The growing demand for Lancashire Haggis

Lancashire Haggis

Lancashire Haggis - Credit: Archant

Just whisper it, but the Scots can’t get enough of Lancashire haggis. Emma Mayoh reports

Butcher, Chris Brown in the fridge

Butcher, Chris Brown in the fridge - Credit: Archant

IT’S enough to make any Scotsman weep into his porridge. The news that the kilt was invented by Lancastrian Quaker Thomas Rawlinson must have been hard to take. Now, it looks like the beloved haggis also has its origins in the red rose county. It was first mentioned in a cookbook called Liber Cure Cocorum dating from 1430 and it is still in production here.

The family-run Brown’s Butchers in Chorley produce huge quantities of Lancashire Haggis - and they love it north of the border.

‘We believe the Liber Cure Cocorum is the earliest record of haggis,’ said Tim Brown, who runs the business with his father, John, brother, Chris and the next generation, Tim’s son, Sam. ‘It was written in a north Lancashire dialect and it predates Robert Burns by a long way. The Scots took it as their national dish and some don’t like it when we say haggis was invented in Lancashire!’

The Brown family started producing haggis more than 20 years ago. They were disappointed with what he saw as mass-market, off-the-shelf haggis. When he discovered a recipe in one of his dad’s books, he set about creating his own.

Bresaola, hung to dry

Bresaola, hung to dry - Credit: Archant

It wasn’t a quick process. John spent days and nights making hundreds of batches until he was happy. Chris admits he wasn’t convinced at first and thought his dad was just “messing around when he should have been helping us in the shop”. But the hours of experimentation paid off.

Demand for their Lancashire Haggis has boomed with customers wanting it all year round. As you might expect it gets really busy in the run up to Burn’s Night in January. In fact so good is their haggis, which comes in many flavours including smoked and mixed game, that they sell it in droves to Scottish dining establishments and individuals as well as to many eating places across the country. They have also won a bumper haul of awards in England and Scotland and their products have been recognised by top chefs as well as being featured in the New York Times.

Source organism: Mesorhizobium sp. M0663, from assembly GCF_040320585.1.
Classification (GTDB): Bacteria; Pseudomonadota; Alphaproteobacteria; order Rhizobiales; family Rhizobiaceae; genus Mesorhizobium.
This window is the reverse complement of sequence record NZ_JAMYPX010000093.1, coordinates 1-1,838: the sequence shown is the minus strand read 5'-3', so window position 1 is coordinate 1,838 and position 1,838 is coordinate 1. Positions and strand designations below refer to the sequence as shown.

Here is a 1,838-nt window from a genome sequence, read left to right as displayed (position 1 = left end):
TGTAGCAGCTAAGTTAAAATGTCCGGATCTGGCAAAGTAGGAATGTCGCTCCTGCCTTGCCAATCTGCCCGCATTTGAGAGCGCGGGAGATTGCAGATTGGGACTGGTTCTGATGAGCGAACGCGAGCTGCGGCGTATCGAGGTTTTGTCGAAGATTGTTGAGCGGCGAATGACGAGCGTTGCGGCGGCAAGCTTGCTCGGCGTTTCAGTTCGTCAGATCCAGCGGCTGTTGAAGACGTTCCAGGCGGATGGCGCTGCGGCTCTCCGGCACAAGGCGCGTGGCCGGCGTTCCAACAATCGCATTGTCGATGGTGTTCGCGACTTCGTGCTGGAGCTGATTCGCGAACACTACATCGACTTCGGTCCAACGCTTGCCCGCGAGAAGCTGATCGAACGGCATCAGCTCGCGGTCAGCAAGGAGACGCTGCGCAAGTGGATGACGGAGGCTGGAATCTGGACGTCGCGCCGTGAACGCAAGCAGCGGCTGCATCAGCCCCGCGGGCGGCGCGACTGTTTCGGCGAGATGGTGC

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‘We’re making 1,200lb of haggis a day in January,’ said Tim. ‘It’s busy all year round but Christmas and January just go absolutely crazy.

‘Our recipe is a modern interpretation of an old classic. It’s lighter and more lightly seasoned than those produced in Scotland and is better suited to today’s more discerning palate. It shows that we’re doing the right thing and that people love it. Chris really did think at first Dad was wasting his time when the shop was busy but he’s done a great job.’

Such has been the popularity of Lancashire Haggis that they had to extend the back of the building to make enough room to produce it. But even that didn’t meet the demand and they are currently looking for a separate unit where the product can be made.

But haggis is a recent addition but the family business dates back many decades. Brown’s Butchers was first set up in 1932 by Tim and Chris’s great grandfather, Arthur. When the butcher was first set up there were many others in the market town, now they are one of the few traditional butchers left.

Their success is certainly down to the quality of produce they supply. As well as Lancashire Haggis they also produce black pudding, white pudding, roulades, speciality sausages and many other products in the shop. They certainly know their stuff.

But success is also down to their ability to reinvent themselves. Tim, 51, is at the forefront of this part of the business and has built his own drying room in the basement of the shop.

There, he cures meats making everything from chorizo to bresaolas. Not only are they snapped up by customers but they also supply numerous other businesses including the multi award-winning Port of Lancaster Smokehouse in Glasson Dock. They also produce a black pudding firestick, which is flavoured with Scotch Bonnet chillies.

The brothers like to nurture new talent through the business and are currently teaching young members of the team the tricks of their trade. The business has been going for generations and it is clear the Brown family have plans for it to continue for many more.

‘We’ve been here this long and we don’t plan on stopping,’ said Tim. ‘We feel we’re producing much better quality food than you can get in a supermarket and at many other butchers. Butchers in Scotland buy our haggis from us.

‘What we do is hard work but we also love it. We couldn’t really imagine doing anything else.’

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